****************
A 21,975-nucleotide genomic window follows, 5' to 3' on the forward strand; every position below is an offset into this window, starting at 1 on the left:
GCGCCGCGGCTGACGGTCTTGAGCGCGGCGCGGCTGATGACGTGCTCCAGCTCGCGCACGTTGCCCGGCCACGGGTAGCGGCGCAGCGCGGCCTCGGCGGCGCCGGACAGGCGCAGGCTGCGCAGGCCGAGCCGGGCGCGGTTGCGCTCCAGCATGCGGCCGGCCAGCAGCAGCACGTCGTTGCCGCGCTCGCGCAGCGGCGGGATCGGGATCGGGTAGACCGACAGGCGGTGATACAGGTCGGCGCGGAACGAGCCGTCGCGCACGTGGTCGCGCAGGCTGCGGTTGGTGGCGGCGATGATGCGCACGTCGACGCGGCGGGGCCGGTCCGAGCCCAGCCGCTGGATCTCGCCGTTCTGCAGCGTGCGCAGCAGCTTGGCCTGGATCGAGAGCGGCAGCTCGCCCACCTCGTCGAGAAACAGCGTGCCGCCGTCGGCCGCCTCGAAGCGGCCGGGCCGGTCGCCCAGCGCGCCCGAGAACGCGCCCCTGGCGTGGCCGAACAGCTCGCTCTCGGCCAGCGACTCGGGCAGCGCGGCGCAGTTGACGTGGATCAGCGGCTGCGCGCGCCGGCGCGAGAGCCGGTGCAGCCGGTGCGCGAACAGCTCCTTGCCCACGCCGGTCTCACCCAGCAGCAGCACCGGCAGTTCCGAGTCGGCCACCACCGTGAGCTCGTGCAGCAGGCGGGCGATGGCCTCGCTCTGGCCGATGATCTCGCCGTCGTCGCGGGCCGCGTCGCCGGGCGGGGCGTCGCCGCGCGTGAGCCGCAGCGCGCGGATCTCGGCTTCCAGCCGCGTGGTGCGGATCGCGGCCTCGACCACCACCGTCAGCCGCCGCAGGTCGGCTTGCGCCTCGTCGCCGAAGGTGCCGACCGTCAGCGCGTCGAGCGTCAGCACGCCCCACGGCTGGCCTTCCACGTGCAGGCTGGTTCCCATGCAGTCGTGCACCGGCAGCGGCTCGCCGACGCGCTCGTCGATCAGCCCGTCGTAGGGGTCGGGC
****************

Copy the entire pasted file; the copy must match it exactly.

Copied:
A 21,975-nucleotide genomic window follows, 5' to 3' on the forward strand; every position below is an offset into this window, starting at 1 on the left:
GCGCCGCGGCTGACGGTCTTGAGCGCGGCGCGGCTGATGACGTGCTCCAGCTCGCGCACGTTGCCCGGCCACGGGTAGCGGCGCAGCGCGGCCTCGGCGGCGCCGGACAGGCGCAGGCTGCGCAGGCCGAGCCGGGCGCGGTTGCGCTCCAGCATGCGGCCGGCCAGCAGCAGCACGTCGTTGCCGCGCTCGCGCAGCGGCGGGATCGGGATCGGGTAGACCGACAGGCGGTGATACAGGTCGGCGCGGAACGAGCCGTCGCGCACGTGGTCGCGCAGGCTGCGGTTGGTGGCGGCGATGATGCGCACGTCGACGCGGCGGGGCCGGTCCGAGCCCAGCCGCTGGATCTCGCCGTTCTGCAGCGTGCGCAGCAGCTTGGCCTGGATCGAGAGCGGCAGCTCGCCCACCTCGTCGAGAAACAGCGTGCCGCCGTCGGCCGCCTCGAAGCGGCCGGGCCGGTCGCCCAGCGCGCCCGAGAACGCGCCCCTGGCGTGGCCGAACAGCTCGCTCTCGGCCAGCGACTCGGGCAGCGCGGCGCAGTTGACGTGGATCAGCGGCTGCGCGCGCCGGCGCGAGAGCCGGTGCAGCCGGTGCGCGAACAGCTCCTTGCCCACGCCGGTCTCACCCAGCAGCAGCACCGGCAGTTCCGAGTCGGCCACCACCGTGAGCTCGTGCAGCAGGCGGGCGATGGCCTCGCTCTGGCCGATGATCTCGCCGTCGTCGCGGGCCGCGTCGCCGGGCGGGGCGTCGCCGCGCGTGAGCCGCAGCGCGCGGATCTCGGCTTCCAGCCGCGTGGTGCGGATCGCGGCCTCGACCACCACCGTCAGCCGCCGCAGGTCGGCTTGCGCCTCGTCGCCGAAGGTGCCGACCGTCAGCGCGTCGAGCGTCAGCACGCCCCACGGCTGGCCTTCCACGTGCAGGCTGGTTCCCATGCAGTCGTGCACCGGCAGCGGCTCGCCGACGCGCTCGTCGATCAGCCCGTCGTAGGGGTCGGGC